The party called republican is steadily for the support of the present constitution. They obtained, at its commencement, all the amendments to it they desired. These reconciled them to it perfectly, and if they have any ulterior view, it is only, perhaps, to popularize it further, by shortening the Senatorial term, and devising a process for the responsibility of judges, more practicable than that of impeachment. They esteem the people of England and France equally, and equally detest the governing powers of


This I verily believe, after an intimacy of forty years with the public councils and characters, is a true statement of the grounds on which they are at present divided, and that it is not merely an ambition for power. An honest man can feel no pleasure in the exercise of power over his fellow-citizens. And considering as the only offices of power those conferred by the people directly, that is to say, the executive and legislative functions of the General and State governments, the common refusal of these, and multiplied resignations, are proofs sufficient that power is not alluring to pure minds, and is not, with them, the primary principle of contest. This is my belief of it; it is that on which I have acted ; and had it been a mere contest who should be permitted to administer the government according to its genuine republican principles, there has never been a moment of my life, in which I should not have relinquished for it the enjoyments of my family, my farm, my friends, and books.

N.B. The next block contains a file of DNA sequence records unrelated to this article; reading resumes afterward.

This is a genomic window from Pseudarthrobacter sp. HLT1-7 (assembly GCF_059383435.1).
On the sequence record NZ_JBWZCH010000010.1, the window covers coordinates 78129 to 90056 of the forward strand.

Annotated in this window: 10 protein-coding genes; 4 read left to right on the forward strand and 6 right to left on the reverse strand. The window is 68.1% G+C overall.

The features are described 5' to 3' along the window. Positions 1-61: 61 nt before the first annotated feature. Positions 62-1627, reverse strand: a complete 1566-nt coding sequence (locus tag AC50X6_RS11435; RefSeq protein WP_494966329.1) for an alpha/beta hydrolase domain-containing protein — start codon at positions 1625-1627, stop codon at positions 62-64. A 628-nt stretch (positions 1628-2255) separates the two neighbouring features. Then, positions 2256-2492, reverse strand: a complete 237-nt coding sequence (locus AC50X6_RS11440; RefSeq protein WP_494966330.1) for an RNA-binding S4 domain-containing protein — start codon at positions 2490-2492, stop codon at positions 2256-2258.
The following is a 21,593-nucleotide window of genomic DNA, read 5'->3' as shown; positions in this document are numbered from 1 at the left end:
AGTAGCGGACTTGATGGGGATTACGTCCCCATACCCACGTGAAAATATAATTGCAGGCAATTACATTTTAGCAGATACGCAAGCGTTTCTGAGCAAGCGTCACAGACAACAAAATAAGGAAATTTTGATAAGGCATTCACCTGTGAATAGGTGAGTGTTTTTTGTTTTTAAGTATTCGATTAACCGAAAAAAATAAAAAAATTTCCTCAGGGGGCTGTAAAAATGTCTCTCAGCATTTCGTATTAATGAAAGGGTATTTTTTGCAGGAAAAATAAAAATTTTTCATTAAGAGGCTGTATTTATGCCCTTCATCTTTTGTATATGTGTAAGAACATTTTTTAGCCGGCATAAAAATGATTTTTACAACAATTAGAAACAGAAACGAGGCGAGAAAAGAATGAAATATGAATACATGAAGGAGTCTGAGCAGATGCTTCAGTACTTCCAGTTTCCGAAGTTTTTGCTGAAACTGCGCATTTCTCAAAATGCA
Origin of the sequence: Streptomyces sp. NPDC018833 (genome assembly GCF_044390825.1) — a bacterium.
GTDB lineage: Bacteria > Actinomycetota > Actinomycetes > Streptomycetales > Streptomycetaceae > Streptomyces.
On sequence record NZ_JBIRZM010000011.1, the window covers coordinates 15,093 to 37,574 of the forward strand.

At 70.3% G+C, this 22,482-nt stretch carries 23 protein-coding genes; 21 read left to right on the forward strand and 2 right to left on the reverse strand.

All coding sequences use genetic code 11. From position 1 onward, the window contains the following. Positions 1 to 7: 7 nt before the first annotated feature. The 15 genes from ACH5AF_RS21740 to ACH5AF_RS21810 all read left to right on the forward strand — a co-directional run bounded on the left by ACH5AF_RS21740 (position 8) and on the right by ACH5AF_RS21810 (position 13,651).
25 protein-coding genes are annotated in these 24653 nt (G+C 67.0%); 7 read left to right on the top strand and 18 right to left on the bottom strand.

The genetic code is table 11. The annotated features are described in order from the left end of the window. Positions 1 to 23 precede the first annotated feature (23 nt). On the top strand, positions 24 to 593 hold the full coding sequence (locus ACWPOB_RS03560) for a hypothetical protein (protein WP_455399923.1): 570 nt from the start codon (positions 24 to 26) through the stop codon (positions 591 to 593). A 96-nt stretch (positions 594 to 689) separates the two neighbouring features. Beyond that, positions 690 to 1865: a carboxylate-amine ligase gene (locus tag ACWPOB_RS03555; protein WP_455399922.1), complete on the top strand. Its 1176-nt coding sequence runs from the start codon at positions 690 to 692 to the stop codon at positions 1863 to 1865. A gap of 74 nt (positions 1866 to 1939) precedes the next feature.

You expected to discover the difference of our party principles in General Washington's Valedictory, and my Inaugural Address. Not at all. General Washington did not harbor one principle of federalism. He was neither an Angloman, a monarchist, nor a separatist. He sincerely wished the people to have as much selfgovernment as they were competent to exercise themselves. The only point in which he and I ever differed in opinion, was, that I had more confidence than he had in the natural integrity and discretion of the people, and in the safety and extent to which they might trust themselves with a control over their government. He has asseverated to me a thousand times his determination that the existing government should have a fair trial, and that in support of it he would spend the last drop of his blood. He did this the more repeatedly, because he knew General Hamilton's political bias, and my apprehensions from it. It is a mere calumny, therefore, in the monarchists, to associate General Washington with their principles. But that may have happened in this case which has been often seen in ordinary cases, that, by often repeating an untruth, men come to believe it themselves. It is a mere artifice in this party, to bolster themselves up on the revered name of that first of our worthies. If I have dwelt longer on this subject than was necessary, it proves the estimation in which I hold your ultimate opinions, and my desire of placing the subject truly before them. In so doing, I am certain I risk no use of the communication which may draw me into contention before the public. Tranquillity is the summum bonum of a Septagénaire.